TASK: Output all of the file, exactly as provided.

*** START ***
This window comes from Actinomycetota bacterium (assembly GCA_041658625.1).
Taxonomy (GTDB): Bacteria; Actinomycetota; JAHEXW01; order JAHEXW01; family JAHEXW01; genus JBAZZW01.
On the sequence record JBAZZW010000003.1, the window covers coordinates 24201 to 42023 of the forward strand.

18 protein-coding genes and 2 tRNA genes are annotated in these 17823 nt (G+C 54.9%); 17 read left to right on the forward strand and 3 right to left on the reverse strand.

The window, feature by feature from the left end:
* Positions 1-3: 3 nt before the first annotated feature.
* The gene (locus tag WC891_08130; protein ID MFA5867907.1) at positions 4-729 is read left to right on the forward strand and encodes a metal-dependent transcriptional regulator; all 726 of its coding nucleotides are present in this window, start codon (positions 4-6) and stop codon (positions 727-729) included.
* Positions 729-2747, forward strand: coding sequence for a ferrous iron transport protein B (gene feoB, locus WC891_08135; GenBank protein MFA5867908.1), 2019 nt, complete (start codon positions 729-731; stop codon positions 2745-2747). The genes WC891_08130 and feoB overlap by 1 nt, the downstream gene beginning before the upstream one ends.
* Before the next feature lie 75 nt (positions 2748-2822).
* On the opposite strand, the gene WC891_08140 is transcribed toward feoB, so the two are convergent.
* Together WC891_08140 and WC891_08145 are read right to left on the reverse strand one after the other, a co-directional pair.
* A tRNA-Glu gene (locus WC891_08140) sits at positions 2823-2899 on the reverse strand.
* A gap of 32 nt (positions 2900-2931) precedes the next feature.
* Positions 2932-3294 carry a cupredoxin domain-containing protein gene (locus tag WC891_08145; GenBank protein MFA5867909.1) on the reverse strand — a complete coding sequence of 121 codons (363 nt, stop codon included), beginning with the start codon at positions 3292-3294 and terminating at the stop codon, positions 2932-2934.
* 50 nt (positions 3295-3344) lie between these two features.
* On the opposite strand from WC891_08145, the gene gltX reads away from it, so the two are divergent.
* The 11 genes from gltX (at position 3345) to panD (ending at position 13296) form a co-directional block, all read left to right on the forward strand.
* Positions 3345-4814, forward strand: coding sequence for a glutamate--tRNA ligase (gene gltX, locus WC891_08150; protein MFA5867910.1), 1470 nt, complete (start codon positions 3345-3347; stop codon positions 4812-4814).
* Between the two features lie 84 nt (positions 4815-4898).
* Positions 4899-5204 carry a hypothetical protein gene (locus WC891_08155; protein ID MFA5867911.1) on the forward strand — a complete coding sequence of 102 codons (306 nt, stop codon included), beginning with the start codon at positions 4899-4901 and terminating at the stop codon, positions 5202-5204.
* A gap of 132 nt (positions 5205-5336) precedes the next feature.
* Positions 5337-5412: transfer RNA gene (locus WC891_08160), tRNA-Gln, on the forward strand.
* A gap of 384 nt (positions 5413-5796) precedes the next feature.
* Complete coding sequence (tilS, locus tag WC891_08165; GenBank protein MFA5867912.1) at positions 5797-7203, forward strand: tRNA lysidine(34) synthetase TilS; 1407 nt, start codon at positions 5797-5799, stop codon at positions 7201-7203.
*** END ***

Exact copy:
This window comes from Actinomycetota bacterium (assembly GCA_041658625.1).
Taxonomy (GTDB): Bacteria; Actinomycetota; JAHEXW01; order JAHEXW01; family JAHEXW01; genus JBAZZW01.
On the sequence record JBAZZW010000003.1, the window covers coordinates 24201 to 42023 of the forward strand.

18 protein-coding genes and 2 tRNA genes are annotated in these 17823 nt (G+C 54.9%); 17 read left to right on the forward strand and 3 right to left on the reverse strand.

The window, feature by feature from the left end:
* Positions 1-3: 3 nt before the first annotated feature.
* The gene (locus tag WC891_08130; protein ID MFA5867907.1) at positions 4-729 is read left to right on the forward strand and encodes a metal-dependent transcriptional regulator; all 726 of its coding nucleotides are present in this window, start codon (positions 4-6) and stop codon (positions 727-729) included.
* Positions 729-2747, forward strand: coding sequence for a ferrous iron transport protein B (gene feoB, locus WC891_08135; GenBank protein MFA5867908.1), 2019 nt, complete (start codon positions 729-731; stop codon positions 2745-2747). The genes WC891_08130 and feoB overlap by 1 nt, the downstream gene beginning before the upstream one ends.
* Before the next feature lie 75 nt (positions 2748-2822).
* On the opposite strand, the gene WC891_08140 is transcribed toward feoB, so the two are convergent.
* Together WC891_08140 and WC891_08145 are read right to left on the reverse strand one after the other, a co-directional pair.
* A tRNA-Glu gene (locus WC891_08140) sits at positions 2823-2899 on the reverse strand.
* A gap of 32 nt (positions 2900-2931) precedes the next feature.
* Positions 2932-3294 carry a cupredoxin domain-containing protein gene (locus tag WC891_08145; GenBank protein MFA5867909.1) on the reverse strand — a complete coding sequence of 121 codons (363 nt, stop codon included), beginning with the start codon at positions 3292-3294 and terminating at the stop codon, positions 2932-2934.
* 50 nt (positions 3295-3344) lie between these two features.
* On the opposite strand from WC891_08145, the gene gltX reads away from it, so the two are divergent.
* The 11 genes from gltX (at position 3345) to panD (ending at position 13296) form a co-directional block, all read left to right on the forward strand.
* Positions 3345-4814, forward strand: coding sequence for a glutamate--tRNA ligase (gene gltX, locus WC891_08150; protein MFA5867910.1), 1470 nt, complete (start codon positions 3345-3347; stop codon positions 4812-4814).
* Between the two features lie 84 nt (positions 4815-4898).
* Positions 4899-5204 carry a hypothetical protein gene (locus WC891_08155; protein ID MFA5867911.1) on the forward strand — a complete coding sequence of 102 codons (306 nt, stop codon included), beginning with the start codon at positions 4899-4901 and terminating at the stop codon, positions 5202-5204.
* A gap of 132 nt (positions 5205-5336) precedes the next feature.
* Positions 5337-5412: transfer RNA gene (locus WC891_08160), tRNA-Gln, on the forward strand.
* A gap of 384 nt (positions 5413-5796) precedes the next feature.
* Complete coding sequence (tilS, locus tag WC891_08165; GenBank protein MFA5867912.1) at positions 5797-7203, forward strand: tRNA lysidine(34) synthetase TilS; 1407 nt, start codon at positions 5797-5799, stop codon at positions 7201-7203.